[tor-dev] Update on 259
desnacked at riseup.net
Wed Apr 6 16:05:23 UTC 2016
Ola Bini <obini at thoughtworks.com> writes:
> [ text/plain ]
>> That's not very nice because the USED_GUARDS set that was created when
>> ClientsUseIPv6 or FascistFirewall were on will have reduced diversity. Then
>> even if we switch off those options, we are still stuck with reduced diversity.
>> I'm not sure what's the right way to do this here!
>> We could imagine having multiple USED_GUARDS sets, where we make a new set for
>> each possible filter. This might be worth considering, but I imagine there will
>> be technical difficulties. e.g. when a guard goes down, you need to update its
>> state in all the USED_GUARDS sets that it's in. Also, a person who toggles the
>> FascistFirewall option frequently, will end up using two different sets of
>> guards all the time which is suboptimal.
> Well, one thing you could do is hash the settings (and maybe also
> reachable ports) and use that as a key to differentiate the different
> USED_GUARDS. That would solve the problem, but might lead to a single
> client using lots of different guards in different locations. Might
> that be OK?
Hmm, it could be that in some cases the USED_GUARDS list of settings A would
also work fine under settings B. For example, an 80/443 guard might be our top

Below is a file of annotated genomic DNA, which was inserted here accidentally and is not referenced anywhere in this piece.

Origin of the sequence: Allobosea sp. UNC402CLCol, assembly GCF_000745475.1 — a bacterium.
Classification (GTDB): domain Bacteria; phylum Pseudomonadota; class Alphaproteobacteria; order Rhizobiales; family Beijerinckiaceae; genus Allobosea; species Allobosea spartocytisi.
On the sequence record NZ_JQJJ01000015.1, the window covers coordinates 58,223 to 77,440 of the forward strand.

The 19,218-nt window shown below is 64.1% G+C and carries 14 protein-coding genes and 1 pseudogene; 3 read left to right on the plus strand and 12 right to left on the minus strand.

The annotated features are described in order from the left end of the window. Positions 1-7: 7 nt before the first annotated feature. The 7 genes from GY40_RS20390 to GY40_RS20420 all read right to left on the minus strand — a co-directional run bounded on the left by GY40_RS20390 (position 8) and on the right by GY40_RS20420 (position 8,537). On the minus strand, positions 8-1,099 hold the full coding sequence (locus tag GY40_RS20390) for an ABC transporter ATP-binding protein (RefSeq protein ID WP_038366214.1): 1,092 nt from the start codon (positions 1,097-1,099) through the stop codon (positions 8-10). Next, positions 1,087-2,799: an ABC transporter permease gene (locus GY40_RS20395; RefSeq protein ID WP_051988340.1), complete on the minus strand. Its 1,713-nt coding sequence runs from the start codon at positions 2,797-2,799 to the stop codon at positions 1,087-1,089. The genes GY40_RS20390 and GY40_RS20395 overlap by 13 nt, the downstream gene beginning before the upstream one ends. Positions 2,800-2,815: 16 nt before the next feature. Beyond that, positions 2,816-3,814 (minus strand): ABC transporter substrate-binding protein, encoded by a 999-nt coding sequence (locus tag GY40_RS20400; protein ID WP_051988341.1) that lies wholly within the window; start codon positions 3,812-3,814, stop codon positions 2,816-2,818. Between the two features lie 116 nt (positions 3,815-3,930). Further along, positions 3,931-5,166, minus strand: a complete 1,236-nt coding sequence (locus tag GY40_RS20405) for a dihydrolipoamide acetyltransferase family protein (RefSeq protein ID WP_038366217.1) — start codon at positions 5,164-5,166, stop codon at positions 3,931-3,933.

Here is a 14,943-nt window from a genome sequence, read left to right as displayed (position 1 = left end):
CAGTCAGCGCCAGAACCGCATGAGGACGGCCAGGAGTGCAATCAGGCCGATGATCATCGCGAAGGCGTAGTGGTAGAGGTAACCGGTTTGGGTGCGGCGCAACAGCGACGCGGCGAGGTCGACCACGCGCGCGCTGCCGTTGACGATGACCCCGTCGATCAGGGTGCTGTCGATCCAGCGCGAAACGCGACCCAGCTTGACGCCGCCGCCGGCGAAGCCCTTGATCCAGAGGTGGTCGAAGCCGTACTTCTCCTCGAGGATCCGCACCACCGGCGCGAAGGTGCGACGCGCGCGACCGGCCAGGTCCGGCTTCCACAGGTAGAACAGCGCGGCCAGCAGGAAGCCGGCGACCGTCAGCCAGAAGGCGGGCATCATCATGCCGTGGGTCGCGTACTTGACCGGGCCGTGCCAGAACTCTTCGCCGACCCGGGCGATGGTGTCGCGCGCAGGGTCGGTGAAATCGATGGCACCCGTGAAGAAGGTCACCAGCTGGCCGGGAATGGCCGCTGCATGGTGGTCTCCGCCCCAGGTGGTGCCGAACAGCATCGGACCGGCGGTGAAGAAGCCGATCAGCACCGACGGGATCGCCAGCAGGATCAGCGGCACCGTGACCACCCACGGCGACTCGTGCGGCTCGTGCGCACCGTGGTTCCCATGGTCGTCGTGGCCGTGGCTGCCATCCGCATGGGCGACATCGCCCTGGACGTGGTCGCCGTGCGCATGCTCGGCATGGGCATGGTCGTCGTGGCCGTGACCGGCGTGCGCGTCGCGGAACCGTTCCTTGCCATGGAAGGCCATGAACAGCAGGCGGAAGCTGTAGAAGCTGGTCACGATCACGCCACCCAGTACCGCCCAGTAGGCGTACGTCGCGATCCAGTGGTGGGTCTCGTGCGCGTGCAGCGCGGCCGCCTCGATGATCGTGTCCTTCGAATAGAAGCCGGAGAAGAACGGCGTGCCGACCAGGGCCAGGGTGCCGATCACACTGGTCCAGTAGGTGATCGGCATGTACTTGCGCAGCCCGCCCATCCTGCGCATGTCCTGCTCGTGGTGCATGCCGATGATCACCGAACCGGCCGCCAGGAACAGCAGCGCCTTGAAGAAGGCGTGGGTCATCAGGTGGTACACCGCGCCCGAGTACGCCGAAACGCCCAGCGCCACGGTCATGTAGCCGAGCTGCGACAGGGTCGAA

guard under vanilla settings, which would also work fine under FascistFirewall
In those cases (which are not all that rare), it would be suboptimal to use a
different guardlist, since you are going to expose yourself to more guards than
>> > - Can we make the lists smaller?
>> > Probably. Maybe a sampled set of 30 guards? Or 1.5%?
>> Plausible. However, if we take the filtering approach but use a small sampled
>> guards list, it could happen that the list is not able to satisfy some of our
>> filtering restrictions.
>> e.g. maybe in our 30 guards there are no IPv6 guards at all, and the user just
>> turned on ClientUseIPv6. What to do now?
>> This is important to understand, because currently there is no mechanism to add
>> stuff to the sampled guards list if a restriction cannot be satisfied. So what
>> will Tor do, if a user enables ClientsUseIPv6 _and_ FascistFirewall but there
>> are no IPv6+80/443 guards in our sampled guards list?
> Yeah, we talked about that yesterday. Our suggestion is to do
> something like this:
> - if the filtered/reduced sample-set contains less than X (5?) guards,
> expand SAMPLED guards using the regular process.
> - If SAMPLE guards reach SAMPLED_MAX (50?) size, we fail closed with
> an error saying something like "your current network settings make it
> impossible for us to safely choose an entry guard. If you really need
> to connect under these circumstances, consider explicitly setting the
> EntryGuards configuration option"
I share the same concerns as teor here.
As you said, I think it's important to keep the property of restricting the
total number of guards we connect to, as to avoid the attacks you mentioned.
Of course, the above property also carries the inherent risk of potentially
failing closed. For example, consider the unlikely scenario where _all_ the
relays in your sampled set suddenly go offline while your network is fine.
That said, we should be very careful of failing closed like that just because